what explains technical terms on a map not in english

what explains technical terms on a map not in english

what explains technical terms on a map not in english

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What Is a Map Key?

map is a symbolic representation of a particular area. A map is the best way to show spatial relationships on Earth and can be used to display thousands of different topics in a two-dimensional way. Maps can show very large areas, like an entire continent, or very small areas, like a single neighborhood. There are many different types of maps depending on the information they are conveying. For example, a physical map is used to show physical characteristics of a particular location, like mountains, rivers, and forests. Other types of maps include:

  • Street Map: displays street names and businesses or buildings in a given location
  • Political Map: displays the boundaries between areas such as states or counties
  • Weather Map: displays the predicted temperatures, precipitation, or storm warnings in an area
  • Topographic Map: displays the elevation of Earth in an area

Regardless of the topic, a map key or legend is critical in understanding what the map means. What is a map key? A map key is a set of instructions to be used when reading a map. A map key may include symbols, colors, or shading. Without a map key, it would be nearly impossible to decipher what information is provided by the map.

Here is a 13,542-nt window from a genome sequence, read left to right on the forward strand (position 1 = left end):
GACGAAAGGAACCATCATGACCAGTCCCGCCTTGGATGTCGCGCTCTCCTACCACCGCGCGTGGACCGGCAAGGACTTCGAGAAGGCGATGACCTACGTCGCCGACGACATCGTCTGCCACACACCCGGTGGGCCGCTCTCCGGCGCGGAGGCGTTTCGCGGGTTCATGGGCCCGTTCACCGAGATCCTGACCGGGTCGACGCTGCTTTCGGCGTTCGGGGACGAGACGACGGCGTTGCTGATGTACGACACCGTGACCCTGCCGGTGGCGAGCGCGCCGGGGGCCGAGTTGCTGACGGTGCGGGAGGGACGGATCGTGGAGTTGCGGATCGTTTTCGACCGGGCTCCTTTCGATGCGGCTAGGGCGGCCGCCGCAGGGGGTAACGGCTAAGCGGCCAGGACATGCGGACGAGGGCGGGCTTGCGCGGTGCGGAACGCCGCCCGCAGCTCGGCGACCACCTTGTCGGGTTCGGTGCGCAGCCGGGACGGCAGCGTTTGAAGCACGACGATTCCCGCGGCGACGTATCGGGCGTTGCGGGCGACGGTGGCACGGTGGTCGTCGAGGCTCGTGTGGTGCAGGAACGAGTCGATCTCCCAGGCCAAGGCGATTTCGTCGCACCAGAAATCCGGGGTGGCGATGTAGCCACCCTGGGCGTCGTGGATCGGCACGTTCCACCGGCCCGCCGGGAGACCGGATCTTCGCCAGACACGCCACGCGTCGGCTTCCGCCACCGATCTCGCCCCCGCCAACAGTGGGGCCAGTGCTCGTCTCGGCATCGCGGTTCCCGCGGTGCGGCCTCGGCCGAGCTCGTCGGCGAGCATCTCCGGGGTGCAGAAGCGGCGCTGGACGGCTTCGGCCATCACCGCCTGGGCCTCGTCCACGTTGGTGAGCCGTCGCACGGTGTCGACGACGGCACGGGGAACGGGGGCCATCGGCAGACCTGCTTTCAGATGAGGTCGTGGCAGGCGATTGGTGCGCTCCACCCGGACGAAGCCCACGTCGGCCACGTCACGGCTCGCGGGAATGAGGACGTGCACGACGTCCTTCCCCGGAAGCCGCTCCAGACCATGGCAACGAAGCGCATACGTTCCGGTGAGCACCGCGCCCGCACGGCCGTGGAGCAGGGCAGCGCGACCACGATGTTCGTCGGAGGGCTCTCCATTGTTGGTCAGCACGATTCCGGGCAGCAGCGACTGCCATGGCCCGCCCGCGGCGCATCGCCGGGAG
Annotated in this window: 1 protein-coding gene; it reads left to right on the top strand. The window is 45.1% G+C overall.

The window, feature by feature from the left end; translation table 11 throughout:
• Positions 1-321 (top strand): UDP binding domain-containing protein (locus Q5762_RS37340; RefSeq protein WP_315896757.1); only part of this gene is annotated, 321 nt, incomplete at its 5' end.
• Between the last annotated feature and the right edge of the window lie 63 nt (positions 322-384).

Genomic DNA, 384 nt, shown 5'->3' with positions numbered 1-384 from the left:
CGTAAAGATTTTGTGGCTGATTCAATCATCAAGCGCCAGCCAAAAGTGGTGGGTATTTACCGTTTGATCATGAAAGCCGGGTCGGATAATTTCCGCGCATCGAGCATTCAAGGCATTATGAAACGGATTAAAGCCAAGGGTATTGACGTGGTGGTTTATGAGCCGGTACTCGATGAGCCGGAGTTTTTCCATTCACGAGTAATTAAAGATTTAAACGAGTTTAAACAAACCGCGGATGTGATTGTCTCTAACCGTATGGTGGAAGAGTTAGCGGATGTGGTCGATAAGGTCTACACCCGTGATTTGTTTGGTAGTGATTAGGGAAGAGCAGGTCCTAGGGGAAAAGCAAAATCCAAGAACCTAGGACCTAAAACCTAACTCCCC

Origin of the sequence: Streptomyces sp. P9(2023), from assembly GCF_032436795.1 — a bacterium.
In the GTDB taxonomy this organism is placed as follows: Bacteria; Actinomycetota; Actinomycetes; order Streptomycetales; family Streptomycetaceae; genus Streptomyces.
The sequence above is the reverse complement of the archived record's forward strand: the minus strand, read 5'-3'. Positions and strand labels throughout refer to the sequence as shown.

what explains technical terms on a map not in english
what explains technical terms on a map not in english

5 Basic Parts of Any Map

1. Map Title or Heading

The title, also called the heading, of a map is typically found at the top of the map. It tells you exactly what the map is showing. The title will be in a large font and describe in detail what the map is for.

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2. Map Key or Legend

All the map symbols are defined in the map key, or map legend. The terms “key” and “legend” are often used interchangeably, but some maps have both a key and a legend. In these instances, the key includes the symbols while the legend includes things like the scale and compass rose.

The symbols on a map make it easier to read because the map is not crowded with words. The key is usually off to the side of the map and tells you what each symbol stands for.

3. Scale Indicator

Maps are usually much smaller than the actual locations they show, so the distance on a map is also much smaller than the actual distance of the locations. The scale indicator, or scale, tells you how a unit of measurement on the map relates to units of measurement in real life.

A scale often looks like a bar or line with numbers evenly spaced out. It will tell you what distance on the map equals what distance in reality. For example, one centimeter on the map might equal one mile in the real world. You may need to know common measurement abbreviations to read the scale.

4. Grid

A map’s grid is a series of imaginary horizontal and vertical lines drawn onto the map. These lines may represent actual latitudes and longitudes or they may just split the map into smaller parts. Grid lines will be labeled at one end or each end.

5. Compass Rose or North Arrow